Channeling, Mental Process and Cerebral Asymmetry
Channeling, Mental Processing, and Cerebral Asymmetry
Most introductory psychology classes touch on the functions of the two hemispheres of the brain: The left hemisphere is largely associated with logic, analytical skills, and processing life’s experiences while the right brain is “characterized as imagistic, synthetic, spatial, imaginative, and involved with a holistic and symbolic processing of experience—that is, with a nonlineal, simultaneous or parallel processing of perceptual events” (Irwin 1994:16). In layman’s terms, the left hemisphere is associated with logic and mathematical skills, while the right hemisphere is largely associated with creativity. However, this poses an interesting position if one was to apply these brain hemisphere functions to channeling and how it manifests itself in both those individuals who are taught channeling and those individuals who learn it on their own (“wilders”).
But in order to properly discuss these functions and how they affect individuals who can channel, we must also look at altered states of consciousness. Altered states of consciousness are states of awareness that many people have experienced in the course of their daily lives, and range from hypnosis and dreaming to, perhaps, migraine headaches as some of the more common manifestations. Channeling, the ability to touch the True Source, appears to be The Wheel of Time version of an altered state of consciousness, as one exercise that channellers use is the image of a rosebud slowly opening so that they might attain a calm state in order to touch the True Source. Lee Irwin, an anthropologist and a professor of religion, claims that “right-hemisphere activity tends to be strongly associated with altered states of consciousness, such as hypnosis, dreaming, possession, and visionary trance. This cognitive asymmetry, characterized as a ‘verbal-visual’ tension, seems clearly subject to cultural learning processes that have resulted in the development of hemispheric dominance both individually and culturally” (1994:16-17).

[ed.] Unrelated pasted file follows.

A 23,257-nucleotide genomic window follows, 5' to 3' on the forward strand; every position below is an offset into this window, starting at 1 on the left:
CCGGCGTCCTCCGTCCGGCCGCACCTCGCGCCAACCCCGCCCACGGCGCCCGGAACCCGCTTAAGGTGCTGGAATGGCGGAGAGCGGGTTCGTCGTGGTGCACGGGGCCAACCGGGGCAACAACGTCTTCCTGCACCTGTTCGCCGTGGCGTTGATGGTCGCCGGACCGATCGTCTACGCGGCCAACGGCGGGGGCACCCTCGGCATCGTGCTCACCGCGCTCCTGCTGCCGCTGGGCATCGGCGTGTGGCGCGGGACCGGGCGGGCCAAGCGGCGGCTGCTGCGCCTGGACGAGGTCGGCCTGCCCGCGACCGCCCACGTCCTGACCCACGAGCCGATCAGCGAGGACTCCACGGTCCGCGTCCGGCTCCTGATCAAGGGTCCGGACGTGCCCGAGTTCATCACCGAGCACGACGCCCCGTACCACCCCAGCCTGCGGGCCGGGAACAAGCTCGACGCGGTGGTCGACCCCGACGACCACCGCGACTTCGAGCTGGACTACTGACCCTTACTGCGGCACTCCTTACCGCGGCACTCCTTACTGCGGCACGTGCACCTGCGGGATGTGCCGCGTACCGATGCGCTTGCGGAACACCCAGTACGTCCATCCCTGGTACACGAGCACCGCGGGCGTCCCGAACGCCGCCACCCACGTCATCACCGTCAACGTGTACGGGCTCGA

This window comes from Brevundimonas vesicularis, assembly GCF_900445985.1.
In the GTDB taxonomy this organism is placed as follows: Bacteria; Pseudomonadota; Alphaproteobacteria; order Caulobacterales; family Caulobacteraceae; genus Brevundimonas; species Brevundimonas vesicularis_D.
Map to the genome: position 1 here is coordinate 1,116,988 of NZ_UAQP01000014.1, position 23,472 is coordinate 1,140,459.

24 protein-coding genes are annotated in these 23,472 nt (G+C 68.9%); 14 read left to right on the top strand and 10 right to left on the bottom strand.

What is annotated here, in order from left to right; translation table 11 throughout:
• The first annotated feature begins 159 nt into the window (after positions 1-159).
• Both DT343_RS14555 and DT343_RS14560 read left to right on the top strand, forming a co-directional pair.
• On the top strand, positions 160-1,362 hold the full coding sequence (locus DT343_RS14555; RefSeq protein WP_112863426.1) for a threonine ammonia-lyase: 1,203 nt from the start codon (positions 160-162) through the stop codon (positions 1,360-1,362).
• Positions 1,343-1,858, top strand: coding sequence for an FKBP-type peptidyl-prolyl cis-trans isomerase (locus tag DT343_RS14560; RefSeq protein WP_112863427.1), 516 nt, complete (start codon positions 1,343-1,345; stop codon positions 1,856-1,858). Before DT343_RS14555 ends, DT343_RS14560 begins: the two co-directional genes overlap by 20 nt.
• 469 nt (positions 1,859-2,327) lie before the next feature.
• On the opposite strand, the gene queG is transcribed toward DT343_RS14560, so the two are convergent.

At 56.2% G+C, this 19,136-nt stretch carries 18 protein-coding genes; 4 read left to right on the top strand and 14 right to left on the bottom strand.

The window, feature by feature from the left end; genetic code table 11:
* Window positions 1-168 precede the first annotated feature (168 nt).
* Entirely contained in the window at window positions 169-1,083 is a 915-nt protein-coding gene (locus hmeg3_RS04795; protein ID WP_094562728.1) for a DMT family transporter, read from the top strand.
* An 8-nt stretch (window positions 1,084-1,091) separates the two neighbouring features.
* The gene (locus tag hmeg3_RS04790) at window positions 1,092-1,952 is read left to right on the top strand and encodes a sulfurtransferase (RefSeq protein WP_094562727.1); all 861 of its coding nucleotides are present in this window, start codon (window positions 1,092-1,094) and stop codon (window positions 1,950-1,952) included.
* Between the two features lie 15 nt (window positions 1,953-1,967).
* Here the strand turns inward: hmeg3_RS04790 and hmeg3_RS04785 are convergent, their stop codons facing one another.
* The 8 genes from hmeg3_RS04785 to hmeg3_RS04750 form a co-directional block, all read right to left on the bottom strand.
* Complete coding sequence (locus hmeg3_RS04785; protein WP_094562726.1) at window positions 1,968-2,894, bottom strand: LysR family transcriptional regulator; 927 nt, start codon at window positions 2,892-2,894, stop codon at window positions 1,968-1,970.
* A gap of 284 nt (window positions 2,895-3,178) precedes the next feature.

Thus, it appears that channeling is associated with right-hemisphere activity in the human brain. It appears to be an altered state, and therefore, logically speaking, it should be categorized as an activity associated with the right hemisphere. As Irwin points out, “cultures outside the mainstream of Western intellectual tradition have been recognized as placing more emphasis on visual-spatial orientation and to be more emphatically imagistic and mythic in an interpretive context” (1994:17).
So what does this mean for wilders, the individuals who have learned channeling on their own? Irwin also points out that “affective and emotional response is strongly associated with right-hemisphere activity” (1994:17). Therefore, it might be safe to assume that the block that wilders often develop (such as the block Nynaeve al’Meara has through most of the series that allows her to channel only when she is angry) also take place in the right hemisphere, thus negatively affecting their ability to channel, especially if they do not understand the ability.
Lee Irwin, The Dream Seekers: Native American Visionary Traditions of the Great Plains, (Norman, Oklahoma: The University of Oklahoma Press, 1994).